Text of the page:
VORTICITY, a beautiful fluid mechanics phenomena, but which can have devastating effects on human settlements, when of very large scale and very powerful.
The complete vortex has a “donut” shape. Fluid/wind sweeps in along a flat bottom (ground level, or sea level), increasingly curving as it converges to the central “funnel.” There, it spirals up and as it rises it also spirals outward, and the curvature of the “path lines” diminishes at further radial distances. “Out there” those pathlines (water flow, winds) cycle back down to the “bottom” plane, completing a circuit, and then flow in again.
Versions of vortices are everywhere: bathtub drains, river eddies, hurricanes, water spouts, airplane wingtip vorticies, Great Red Spot on Jupiter.
Herman Helmholtz (19th century physicist) published his conservation law of vorticity (Helmholtz Vortex Theorem), and the differential equation form of vorticity involves “the curl” (a differential vector cross product of the velocity field). Vorticity features in Boundary Layer Theory (for the thin viscous layers adhering to material bodies moving through fluid bodies, like airplane wings, and further explicated by Von Karman, in the early 20th century, about the trailing Von Karman Vortex Street behind airplane wings, a consequence of fluid viscosity).
The best (and still and forever likely to remain incomplete) theory/description of fluid turbulence is that it is a nested set of vorticies of increasing scale, from the nearly molecular up to larger and larger eddies until a macro-level of fluid mass circulation — like a tornado.
If the fluid is electrified, and consequently magnetized, like the atmospheres of the Sun and stars, Earth’s ionosphere and the Earth molten core, and so much of Space (nebulas, planetary rings, space plasmas: novas and supernovas and rarefied space dust), then electric and magnetic vortices can form: Earth’s magnetic field is one example of the outer “path lines” of Earth’s ‘magnetic tornado’ at its core.
Vorticity in its many forms is quite fascinating, but of course violent vortical weather like hurricanes and tornadoes can be so harmful to living creatures: plants and animals, including humans. The American Great Plains are a natural “Tornado Alley” because of the expanse of flatness allowing the geometry of the tornado vortex free reign to expand without restraint. Also, they form there because warm humid air from the Gulf of Mexico is propelled northward (by its contained heat energy = “high pressure”) and over the Plains it collides with strong colder winds sweeping down eastward from the Rocky Mountains (the Front Range), and that collision of low hot moist northward wind with high dry cold eastward winds creates a counterclockwise circulatory motion of atmospheric masses, with moisture rising (in the central “funnel”), chilling, raining out, freezing into ice crystals and hail, and the friction of that creating electrical charge separation (“static” electricity) which sparks over as lightning.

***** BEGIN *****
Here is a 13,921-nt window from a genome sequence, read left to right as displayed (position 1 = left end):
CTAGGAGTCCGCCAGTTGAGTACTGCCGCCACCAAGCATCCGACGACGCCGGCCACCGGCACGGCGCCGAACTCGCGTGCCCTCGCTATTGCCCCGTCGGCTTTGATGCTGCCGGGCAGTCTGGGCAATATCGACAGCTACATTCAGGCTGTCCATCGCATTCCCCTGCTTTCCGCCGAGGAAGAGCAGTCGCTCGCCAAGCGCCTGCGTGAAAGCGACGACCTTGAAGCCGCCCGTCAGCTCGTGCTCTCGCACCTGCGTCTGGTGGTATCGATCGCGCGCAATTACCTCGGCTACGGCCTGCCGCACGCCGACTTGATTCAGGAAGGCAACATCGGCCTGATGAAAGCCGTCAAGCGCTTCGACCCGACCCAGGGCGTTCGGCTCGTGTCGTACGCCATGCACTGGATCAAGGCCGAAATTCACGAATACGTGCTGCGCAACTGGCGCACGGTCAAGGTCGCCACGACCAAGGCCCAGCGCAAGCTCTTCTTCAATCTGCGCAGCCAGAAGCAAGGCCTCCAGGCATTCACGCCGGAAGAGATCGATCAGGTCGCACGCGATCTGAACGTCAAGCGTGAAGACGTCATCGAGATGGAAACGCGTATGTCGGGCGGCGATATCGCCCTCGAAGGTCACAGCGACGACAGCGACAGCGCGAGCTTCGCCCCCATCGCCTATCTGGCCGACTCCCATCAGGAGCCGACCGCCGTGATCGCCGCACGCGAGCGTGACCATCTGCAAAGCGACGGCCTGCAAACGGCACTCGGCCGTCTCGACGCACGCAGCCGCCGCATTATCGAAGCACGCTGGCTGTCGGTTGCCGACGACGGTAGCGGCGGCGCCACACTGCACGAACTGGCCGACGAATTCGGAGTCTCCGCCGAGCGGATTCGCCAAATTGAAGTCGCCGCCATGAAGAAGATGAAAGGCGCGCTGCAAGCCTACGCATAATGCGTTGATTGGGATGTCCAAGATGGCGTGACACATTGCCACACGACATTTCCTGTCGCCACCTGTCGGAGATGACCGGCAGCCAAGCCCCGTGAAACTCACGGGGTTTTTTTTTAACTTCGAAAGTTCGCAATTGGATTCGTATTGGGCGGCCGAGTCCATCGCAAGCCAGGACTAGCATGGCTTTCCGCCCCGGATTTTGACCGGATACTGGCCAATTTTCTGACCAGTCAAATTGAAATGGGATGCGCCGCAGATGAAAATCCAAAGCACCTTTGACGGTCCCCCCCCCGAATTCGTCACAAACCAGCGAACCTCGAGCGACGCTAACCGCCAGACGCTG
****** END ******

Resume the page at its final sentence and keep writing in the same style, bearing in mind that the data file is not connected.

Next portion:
The point about Helmholtz’s Vortex Theorem is that the continuous threading of the “path lines” into the vortex “spool” makes of the whole an integral energetic structure, and that integrity is maintained — conserved — despite forces imposed on the whole of it: which is why hurricanes and tornadoes move, intact, across the face of the Earth because of the imposition of pressure gradients from “high pressure” regions to “low pressure” regions.
Another aspect of Helmholtz’s theorem is that, like a spinning ice skater, the slow gradual circulation out at vast distance (ice skater with arms extended, spinning slowly) represents an angular moment that is maintained close to the center by a very rapid rate of spin (ice skater with arms pulled in, spinning quickly).
So it takes quite a bit to dissipate the vortex, in fluids it is the result of the build-up of friction (fluid viscosity) gradually breaking up vortical motion into randomized turbulence (in the absence of strong external — collisional wind — forces causing a macro “stirring” into counterclockwise circulation — in the Northern Hemisphere). Stirring cream in your coffee is a nice way to observe vortical motion and vortical mixing.
Back in the 1980s I had a lot of fun working out a theory of electromagnetic vortices (all based on the work of famous physicists, like Debye, Alfvén, Cowling, and their MHD and plasma physics predecessors), which I found were produced by nuclear explosions in magnetized spaces, and in very high current and high power electrical transmission lines as used for fusion power and particle beam research.
If you have a poetic inclination toward reading about vortices, look into the book ‘Sensitive Chaos’ by Theodor Schwenk, an anthroposophist — influenced by Rudolf Steiner — about the many intriguing patterns in fluid flows of all kinds (as in our blood streams, the swirled forms of some of our blood vessel junctions and valves).
Nature is endlessly fascinating and instructive.